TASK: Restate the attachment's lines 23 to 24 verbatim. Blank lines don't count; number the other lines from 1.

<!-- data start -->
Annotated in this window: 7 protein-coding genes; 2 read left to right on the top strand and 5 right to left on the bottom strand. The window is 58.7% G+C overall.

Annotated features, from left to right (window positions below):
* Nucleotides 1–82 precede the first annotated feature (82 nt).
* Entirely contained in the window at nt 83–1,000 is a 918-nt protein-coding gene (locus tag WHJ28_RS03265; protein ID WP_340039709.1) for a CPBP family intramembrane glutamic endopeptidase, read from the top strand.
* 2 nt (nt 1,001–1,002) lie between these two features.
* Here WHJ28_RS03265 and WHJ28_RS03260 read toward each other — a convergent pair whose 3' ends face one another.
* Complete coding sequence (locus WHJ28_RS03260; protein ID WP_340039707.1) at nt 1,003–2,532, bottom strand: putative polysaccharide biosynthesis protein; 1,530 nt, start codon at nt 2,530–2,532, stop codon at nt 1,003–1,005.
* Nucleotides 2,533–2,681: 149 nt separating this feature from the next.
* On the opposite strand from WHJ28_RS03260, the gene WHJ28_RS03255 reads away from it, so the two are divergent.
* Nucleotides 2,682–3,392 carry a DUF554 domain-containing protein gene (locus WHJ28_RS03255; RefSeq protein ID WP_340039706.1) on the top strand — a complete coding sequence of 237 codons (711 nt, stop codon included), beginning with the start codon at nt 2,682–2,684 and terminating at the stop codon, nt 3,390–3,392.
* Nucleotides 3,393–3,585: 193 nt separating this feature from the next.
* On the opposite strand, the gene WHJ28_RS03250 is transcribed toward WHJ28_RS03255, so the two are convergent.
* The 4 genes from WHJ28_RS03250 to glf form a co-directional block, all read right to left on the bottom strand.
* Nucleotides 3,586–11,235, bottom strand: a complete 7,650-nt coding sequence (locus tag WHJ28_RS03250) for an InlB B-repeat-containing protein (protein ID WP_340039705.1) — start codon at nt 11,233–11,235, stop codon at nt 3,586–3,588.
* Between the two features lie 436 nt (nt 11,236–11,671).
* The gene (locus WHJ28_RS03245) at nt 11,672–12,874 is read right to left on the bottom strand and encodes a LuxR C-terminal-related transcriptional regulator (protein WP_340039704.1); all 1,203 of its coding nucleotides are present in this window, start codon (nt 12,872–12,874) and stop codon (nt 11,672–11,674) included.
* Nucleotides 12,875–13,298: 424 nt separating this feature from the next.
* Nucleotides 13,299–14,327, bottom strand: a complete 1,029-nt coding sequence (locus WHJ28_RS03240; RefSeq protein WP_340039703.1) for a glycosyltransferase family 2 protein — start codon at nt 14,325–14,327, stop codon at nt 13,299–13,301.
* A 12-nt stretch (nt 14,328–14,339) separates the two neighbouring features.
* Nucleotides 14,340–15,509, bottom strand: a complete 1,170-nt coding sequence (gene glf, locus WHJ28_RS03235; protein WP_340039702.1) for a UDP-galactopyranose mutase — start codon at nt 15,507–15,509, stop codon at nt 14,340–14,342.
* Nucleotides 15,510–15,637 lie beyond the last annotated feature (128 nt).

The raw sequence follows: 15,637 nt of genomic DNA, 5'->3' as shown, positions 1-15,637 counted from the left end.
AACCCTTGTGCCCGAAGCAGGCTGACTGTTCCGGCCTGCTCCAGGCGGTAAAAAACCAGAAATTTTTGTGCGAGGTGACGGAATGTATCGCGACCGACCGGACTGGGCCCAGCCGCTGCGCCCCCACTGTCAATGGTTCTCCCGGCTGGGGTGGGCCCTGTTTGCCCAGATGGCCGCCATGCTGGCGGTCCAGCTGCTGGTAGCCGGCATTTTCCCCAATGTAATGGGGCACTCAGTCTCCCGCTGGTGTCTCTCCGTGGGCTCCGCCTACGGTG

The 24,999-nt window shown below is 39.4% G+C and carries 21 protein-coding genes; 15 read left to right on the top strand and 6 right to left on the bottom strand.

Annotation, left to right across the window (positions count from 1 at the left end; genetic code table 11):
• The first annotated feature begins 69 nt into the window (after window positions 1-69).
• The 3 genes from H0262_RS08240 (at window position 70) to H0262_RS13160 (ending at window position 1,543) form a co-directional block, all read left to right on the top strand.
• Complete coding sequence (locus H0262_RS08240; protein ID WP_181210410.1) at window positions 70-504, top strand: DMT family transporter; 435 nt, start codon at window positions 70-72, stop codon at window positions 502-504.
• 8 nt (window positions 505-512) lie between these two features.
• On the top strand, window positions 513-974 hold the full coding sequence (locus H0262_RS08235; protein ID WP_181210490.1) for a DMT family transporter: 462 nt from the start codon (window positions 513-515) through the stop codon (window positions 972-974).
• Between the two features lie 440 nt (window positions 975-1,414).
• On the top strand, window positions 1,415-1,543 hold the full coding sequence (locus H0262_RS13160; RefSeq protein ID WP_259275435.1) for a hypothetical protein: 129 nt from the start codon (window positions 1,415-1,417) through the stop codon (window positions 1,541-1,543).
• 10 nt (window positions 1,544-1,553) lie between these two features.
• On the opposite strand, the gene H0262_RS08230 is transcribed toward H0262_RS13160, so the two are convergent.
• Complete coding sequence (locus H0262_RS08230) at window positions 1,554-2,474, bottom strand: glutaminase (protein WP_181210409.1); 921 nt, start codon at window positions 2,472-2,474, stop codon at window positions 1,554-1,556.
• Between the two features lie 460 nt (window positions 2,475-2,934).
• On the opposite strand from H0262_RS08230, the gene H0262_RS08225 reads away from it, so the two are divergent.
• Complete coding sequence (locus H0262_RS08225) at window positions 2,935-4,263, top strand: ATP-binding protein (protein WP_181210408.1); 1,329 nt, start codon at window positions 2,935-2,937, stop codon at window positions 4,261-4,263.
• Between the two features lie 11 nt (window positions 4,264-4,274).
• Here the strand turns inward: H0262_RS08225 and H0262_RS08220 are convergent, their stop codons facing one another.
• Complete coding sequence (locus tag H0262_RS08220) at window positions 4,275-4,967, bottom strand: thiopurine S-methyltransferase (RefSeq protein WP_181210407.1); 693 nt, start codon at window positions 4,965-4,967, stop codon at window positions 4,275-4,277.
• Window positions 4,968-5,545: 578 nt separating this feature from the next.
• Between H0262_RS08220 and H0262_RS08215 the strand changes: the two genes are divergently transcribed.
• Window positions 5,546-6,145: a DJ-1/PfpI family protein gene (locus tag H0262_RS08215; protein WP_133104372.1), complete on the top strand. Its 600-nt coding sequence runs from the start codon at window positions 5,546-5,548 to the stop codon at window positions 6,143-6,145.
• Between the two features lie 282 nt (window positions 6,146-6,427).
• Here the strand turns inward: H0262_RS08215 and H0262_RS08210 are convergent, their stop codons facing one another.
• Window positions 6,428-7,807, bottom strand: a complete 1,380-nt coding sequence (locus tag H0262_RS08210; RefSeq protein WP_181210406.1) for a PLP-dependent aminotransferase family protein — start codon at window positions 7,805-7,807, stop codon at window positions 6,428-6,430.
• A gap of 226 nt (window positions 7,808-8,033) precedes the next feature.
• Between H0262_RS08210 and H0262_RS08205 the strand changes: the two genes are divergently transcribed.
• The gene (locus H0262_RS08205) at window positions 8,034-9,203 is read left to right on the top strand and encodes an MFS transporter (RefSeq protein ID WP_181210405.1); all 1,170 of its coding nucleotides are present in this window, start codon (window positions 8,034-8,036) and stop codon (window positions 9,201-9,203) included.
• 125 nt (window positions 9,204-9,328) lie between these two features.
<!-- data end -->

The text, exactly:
AACCCTTGTGCCCGAAGCAGGCTGACTGTTCCGGCCTGCTCCAGGCGGTAAAAAACCAGAAATTTTTGTGCGAGGTGACGGAATGTATCGCGACCGACCGGACTGGGCCCAGCCGCTGCGCCCCCACTGTCAATGGTTCTCCCGGCTGGGGTGGGCCCTGTTTGCCCAGATGGCCGCCATGCTGGCGGTCCAGCTGCTGGTAGCCGGCATTTTCCCCAATGTAATGGGGCACTCAGTCTCCCGCTGGTGTCTCTCCGTGGGCTCCGCCTACGGTG

The 24,999-nt window shown below is 39.4% G+C and carries 21 protein-coding genes; 15 read left to right on the top strand and 6 right to left on the bottom strand.